Historically, African Americans have proffered a negative view toward mental health, in particular issues pertaining to obtaining treatment. Not to mention, across the nation, African Americans are more likely to be misdiagnosed based on standards of behavior that only account for world views defined by western European culture.  A new study just published supports these contentions.

The study, which was conducted by the state of California in concert with mental health researchers from several state universities, was based on data collected from 35 focus groups, 45 individual interviews, 635 surveys, and 10 public forums and meetings with residents and mental health professionals from across the state. The report aimed to provide a more complete picture of the African American community’s experience with the state’s mental and behavioral health systems. The issue is of extreme concern for mental health professionals nationwide, because these inaccurate psychiatric assessments are a “part of the problem that leads to disparate outcomes,” the report said.

According to the National Alliance on Mental Illness, African Americans in the United States are less likely to receive accurate diagnoses than their white counterparts. Schizophrenia, for instance has been shown to be over diagnosed in the African American population. Then there is the issue of culture biases against mental health professionals and health care professionals, which in general prevent many African Americans from accessing care due to prior experiences with historical misdiagnoses, inadequate treatment and a lack of cultural understanding. Only 2 percent of psychiatrists, 2 percent of psychologists and 4 percent of social workers in the United States are African American.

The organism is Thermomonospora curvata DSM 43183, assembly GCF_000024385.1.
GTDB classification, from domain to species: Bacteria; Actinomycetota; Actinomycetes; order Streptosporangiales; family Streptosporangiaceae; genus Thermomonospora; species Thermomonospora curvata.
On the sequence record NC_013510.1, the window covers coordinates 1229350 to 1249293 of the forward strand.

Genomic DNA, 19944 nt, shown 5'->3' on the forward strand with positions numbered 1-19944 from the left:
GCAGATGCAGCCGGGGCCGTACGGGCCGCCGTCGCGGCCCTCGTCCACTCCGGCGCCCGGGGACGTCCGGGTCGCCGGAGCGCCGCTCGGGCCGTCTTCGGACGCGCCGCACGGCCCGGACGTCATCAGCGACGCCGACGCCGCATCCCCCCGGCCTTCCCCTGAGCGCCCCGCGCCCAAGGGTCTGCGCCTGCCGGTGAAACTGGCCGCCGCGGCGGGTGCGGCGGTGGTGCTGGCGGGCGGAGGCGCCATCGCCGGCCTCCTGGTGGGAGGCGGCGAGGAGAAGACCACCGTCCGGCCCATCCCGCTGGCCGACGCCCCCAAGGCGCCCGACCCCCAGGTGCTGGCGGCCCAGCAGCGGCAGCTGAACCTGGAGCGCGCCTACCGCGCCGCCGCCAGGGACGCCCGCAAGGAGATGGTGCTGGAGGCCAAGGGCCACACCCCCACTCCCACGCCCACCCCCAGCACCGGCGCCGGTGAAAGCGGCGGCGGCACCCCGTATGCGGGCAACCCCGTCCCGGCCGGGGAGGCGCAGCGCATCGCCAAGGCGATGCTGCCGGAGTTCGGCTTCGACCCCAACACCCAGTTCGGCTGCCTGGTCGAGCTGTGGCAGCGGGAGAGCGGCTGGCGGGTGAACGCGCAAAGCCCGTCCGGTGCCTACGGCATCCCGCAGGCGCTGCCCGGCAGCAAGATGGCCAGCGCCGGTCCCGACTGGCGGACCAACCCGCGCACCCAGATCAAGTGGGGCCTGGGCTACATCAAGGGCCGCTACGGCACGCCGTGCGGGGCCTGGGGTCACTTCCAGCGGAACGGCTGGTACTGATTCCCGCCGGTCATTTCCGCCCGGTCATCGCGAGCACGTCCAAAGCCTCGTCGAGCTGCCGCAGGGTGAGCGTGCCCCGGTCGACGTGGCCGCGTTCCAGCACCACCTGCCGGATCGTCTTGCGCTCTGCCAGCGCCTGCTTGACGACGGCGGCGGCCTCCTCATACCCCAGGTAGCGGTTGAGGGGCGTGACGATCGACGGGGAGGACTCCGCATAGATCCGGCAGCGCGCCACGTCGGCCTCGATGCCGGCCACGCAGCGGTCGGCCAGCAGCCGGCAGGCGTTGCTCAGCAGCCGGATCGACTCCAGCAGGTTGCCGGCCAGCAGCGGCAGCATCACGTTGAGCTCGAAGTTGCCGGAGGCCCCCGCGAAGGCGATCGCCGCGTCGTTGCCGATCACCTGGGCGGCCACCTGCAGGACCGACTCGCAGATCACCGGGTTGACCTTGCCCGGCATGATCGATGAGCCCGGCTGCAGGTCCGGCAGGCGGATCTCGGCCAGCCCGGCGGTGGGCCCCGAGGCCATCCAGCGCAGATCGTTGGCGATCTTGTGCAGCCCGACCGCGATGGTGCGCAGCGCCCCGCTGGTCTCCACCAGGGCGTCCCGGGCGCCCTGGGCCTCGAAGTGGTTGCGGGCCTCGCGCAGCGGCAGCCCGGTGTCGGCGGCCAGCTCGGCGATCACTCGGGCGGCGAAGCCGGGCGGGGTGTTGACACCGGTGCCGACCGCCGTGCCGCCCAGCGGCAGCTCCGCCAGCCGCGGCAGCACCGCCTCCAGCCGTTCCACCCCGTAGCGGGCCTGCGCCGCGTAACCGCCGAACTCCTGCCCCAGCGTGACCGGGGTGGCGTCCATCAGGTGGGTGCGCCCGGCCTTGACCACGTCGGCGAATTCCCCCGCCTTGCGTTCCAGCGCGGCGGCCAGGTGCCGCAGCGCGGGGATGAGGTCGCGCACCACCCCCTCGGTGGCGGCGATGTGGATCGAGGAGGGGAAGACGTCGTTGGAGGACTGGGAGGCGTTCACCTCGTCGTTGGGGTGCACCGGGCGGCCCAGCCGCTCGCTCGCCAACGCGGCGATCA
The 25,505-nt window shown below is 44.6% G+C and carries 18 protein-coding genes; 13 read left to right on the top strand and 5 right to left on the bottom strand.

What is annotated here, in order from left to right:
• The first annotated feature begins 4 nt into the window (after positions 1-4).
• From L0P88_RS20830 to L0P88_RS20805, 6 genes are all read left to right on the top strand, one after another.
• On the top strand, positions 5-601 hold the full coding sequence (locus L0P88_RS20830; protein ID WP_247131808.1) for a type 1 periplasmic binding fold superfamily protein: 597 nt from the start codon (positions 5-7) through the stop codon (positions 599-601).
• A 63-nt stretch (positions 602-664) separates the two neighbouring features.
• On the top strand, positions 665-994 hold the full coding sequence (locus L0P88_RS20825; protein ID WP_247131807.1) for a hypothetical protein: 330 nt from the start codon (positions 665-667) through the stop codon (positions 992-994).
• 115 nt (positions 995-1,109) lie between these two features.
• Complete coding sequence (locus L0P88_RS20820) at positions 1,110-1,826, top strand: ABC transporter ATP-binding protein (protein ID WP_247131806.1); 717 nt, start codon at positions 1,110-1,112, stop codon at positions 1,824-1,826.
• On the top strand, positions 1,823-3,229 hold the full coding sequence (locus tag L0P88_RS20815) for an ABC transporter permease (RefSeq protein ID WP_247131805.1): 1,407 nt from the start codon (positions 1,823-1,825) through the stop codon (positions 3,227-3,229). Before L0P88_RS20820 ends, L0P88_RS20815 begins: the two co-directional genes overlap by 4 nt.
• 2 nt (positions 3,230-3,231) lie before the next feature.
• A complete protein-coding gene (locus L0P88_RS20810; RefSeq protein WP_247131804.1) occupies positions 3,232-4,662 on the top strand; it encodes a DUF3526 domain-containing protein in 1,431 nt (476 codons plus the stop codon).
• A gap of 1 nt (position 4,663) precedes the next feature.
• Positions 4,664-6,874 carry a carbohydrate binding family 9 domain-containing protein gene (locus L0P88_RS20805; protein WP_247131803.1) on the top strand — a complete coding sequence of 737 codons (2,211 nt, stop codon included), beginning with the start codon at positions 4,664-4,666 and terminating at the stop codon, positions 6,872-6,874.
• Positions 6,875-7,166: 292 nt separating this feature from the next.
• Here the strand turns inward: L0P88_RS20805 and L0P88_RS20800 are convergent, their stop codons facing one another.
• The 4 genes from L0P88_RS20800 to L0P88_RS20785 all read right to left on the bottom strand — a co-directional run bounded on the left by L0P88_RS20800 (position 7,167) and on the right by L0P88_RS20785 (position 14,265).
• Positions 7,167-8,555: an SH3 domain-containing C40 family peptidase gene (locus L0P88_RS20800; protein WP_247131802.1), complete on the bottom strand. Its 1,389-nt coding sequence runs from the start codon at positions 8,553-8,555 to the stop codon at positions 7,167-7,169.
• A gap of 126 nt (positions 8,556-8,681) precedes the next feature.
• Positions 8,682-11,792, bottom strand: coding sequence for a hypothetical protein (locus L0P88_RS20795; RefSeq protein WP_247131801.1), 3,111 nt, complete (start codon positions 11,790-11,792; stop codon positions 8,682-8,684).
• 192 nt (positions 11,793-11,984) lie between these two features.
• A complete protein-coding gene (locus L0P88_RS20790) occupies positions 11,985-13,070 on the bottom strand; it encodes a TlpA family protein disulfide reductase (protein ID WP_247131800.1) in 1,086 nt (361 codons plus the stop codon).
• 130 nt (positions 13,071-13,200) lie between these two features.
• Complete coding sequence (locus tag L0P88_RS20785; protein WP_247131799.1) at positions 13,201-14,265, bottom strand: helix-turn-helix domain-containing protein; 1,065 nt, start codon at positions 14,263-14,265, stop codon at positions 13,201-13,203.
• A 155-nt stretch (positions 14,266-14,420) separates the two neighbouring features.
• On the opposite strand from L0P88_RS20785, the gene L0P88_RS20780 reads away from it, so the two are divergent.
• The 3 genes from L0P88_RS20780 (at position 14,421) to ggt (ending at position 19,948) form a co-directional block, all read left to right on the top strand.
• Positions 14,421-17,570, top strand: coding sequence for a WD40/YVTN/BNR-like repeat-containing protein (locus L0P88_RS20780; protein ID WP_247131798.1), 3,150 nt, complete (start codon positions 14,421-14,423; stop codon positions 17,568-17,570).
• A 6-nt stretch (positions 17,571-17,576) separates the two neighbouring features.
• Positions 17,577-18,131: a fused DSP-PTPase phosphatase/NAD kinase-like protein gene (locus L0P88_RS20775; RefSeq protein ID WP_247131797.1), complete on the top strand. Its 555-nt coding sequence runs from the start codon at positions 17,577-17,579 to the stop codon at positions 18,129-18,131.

Traditionally, African Americans tend to rely on family, religious and social communities for emotional support rather than turning to health care professionals, even though this may at times be necessary. The health care providers they seek may not be aware of this important aspect of a person’s life, which may account for the suicide rate for African American men almost six times the rate for African American women. African Americans were 20 percent  more likely to report having serious psychological distress than Non-Hispanic Whites.

Documented barriers to accessing mental health care described by study participants included a lack of culturally proficient practitioners and providers — also an issue of concern for mental health professionals nationwide. Community distrust is another barrier to accessing mental health care.

The researchers also studied government funding streams directed toward culturally tailored mental health programs for African Americans across the state. This study by the state of California on African Americans mental health disparities is one of five state-commissioned demographic specific studies conducted as part of the California Reducing Disparities Project, all designed to determine how the state  will spend $60 million in funds earmarked to address racial and ethnic disparities in mental health.